From the original posting: The question remains: is Mormon theology equipped to provide a “deep” ecological theology that imbues non-human life with intrinsic value? Or, is stewardship, while ecologically less accurate, the needed language to communicate our duty toward the earth to lay members of the Mormon faith who might otherwise be turned off by more eco-centric approaches?

    My thought: I disagree that “stewardship” as a term describing our duty is “less accurate” — I think it is entirely correct. Mankind has dominion over and is steward for the whole earth and all things on it. There is plenty of room for individual persons to apply that theology in their daily lives.

  2. Steve Evans says:

    “Must nature be a separate domain for its sacredness to be apparent?”

    This is an interesting question, but I believe the answer is definitely yes. Sacredness is a human concept, attributed by humans (through God, one assumes). Nature does not think of itself as sacred or profane. This is a layer we add to reality in order to ascribe value to it.

  3. I agree with ji. As a professional ecologist and member of the Church, I have never really seen evidence of a “Mormon Environmental/Ecological Theology”. Guess I never really thought about it. But I do feel that we have been commanded to be stewards of the earth, however I have usually blamed that thought on my eco-conscious bias. Few members in my area give any thought to anything environmental or ecological in a gospel sense (and in fact are usually politically aligned to be *against* any environmental stewardship). It kind of makes me crazy, but I am just grateful that I get to work in a field that I love, show my appreciation for the gift that the earth is, and hopefully teach this respect and appreciation to others. I thank God daily for giving me this opportunity.

  4. I heart Jason Brown. So happy Dialogue is featuring his work.

  5. Kristine says:

    Kay, ji–what do you do with Enoch? If that’s not a theology of the earth, I’m not sure what could be. And it’s distinctly Mormon, not just the Christian notion of stewardship.

    Just because the contemporary church is ignoring it doesn’t mean it doesn’t exist.

  6. justkidding says:

    Kay (3):

    I find that most environmental or ecological discussions break down when the parties involved begin to assume that the other side has no nuanced view of the issue. I don’t know whether you really believe that your fellow congregants really are opposed to “any environmental stewardship,” but if you are, you would probably be well served to assume that they are in favor of environmental stewardship in some form, just not the same form as you. Figuring out what forms of stewardship they can accept might help you sway them to your side by increments, even if they don’t change their political persuasion. Likewise, those who share the views of your fellow congregants likely view you as an extremist, who doesn’t care about their livelihoods, but my guess (I hope I’m right) is that you do, in fact, care a great deal, and that you are simply considering certain variables that they are not. In the end, the two sides may never agree with the others’ assumptions, but if we could strive for a better understanding, there would be less rancor in environmental debates and some compromise might be possible.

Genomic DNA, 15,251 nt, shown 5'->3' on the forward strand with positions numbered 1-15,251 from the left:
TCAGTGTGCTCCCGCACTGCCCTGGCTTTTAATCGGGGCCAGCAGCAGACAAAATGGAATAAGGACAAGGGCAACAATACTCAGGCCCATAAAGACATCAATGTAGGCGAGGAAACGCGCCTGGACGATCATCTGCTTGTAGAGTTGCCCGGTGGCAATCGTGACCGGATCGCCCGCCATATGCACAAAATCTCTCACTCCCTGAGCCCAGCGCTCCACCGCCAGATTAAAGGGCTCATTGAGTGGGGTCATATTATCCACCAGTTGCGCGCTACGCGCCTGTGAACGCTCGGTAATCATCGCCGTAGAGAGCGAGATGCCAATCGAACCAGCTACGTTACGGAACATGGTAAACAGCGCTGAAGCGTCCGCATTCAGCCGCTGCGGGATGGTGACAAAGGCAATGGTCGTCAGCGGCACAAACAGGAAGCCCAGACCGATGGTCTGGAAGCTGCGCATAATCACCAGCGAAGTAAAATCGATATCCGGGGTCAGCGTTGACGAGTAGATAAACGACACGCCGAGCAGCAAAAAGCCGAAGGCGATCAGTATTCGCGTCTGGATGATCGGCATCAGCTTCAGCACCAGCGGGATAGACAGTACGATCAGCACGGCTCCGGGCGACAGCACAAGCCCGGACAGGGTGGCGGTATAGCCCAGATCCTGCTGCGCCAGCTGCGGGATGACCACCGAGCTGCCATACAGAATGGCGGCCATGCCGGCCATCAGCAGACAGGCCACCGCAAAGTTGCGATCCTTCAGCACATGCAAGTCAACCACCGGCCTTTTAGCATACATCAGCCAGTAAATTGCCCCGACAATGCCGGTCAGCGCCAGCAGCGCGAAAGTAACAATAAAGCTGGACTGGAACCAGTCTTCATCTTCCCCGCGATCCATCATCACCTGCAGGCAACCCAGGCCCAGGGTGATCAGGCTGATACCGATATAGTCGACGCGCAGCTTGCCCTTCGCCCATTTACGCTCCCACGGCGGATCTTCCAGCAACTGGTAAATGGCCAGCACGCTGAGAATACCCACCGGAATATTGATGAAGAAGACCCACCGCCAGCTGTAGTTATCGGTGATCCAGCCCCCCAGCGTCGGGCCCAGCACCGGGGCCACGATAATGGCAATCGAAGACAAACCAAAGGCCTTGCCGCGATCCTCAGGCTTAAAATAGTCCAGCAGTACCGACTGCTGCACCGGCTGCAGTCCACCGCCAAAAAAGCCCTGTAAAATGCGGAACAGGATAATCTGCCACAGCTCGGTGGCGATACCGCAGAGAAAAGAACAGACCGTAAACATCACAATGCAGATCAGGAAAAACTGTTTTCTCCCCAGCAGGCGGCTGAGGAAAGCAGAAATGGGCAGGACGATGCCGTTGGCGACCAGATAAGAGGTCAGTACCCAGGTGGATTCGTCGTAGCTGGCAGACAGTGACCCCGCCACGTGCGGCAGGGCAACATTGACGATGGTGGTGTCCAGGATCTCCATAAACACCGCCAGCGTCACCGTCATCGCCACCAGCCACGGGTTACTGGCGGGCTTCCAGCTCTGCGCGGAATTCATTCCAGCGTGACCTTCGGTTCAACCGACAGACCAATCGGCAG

7. Matt W. says:

    “Must nature be a separate domain for its sacredness to be apparent?” Doesn’t the word Sacred mean to be set apart? Can anything be Sacred that is not “Other”?

  8. Kristine says:

    This is potentially a bit of a threadjack, but, ji, you said “it would be presumptuous for one person to take these ideas and present them as “Mormon” theology with some implication that those ideas are or somehow should be normative among Latter-day Saints.” Why presumptuous? How else does theology happen in our church? (And I mean this as an earnest question, although it sounds belligerent–I don’t mean to be, honest!)

  9. Thank you for this post. It’s such an important subject. What a beautiful metaphor: The Sacred Grove as Garden of Eden!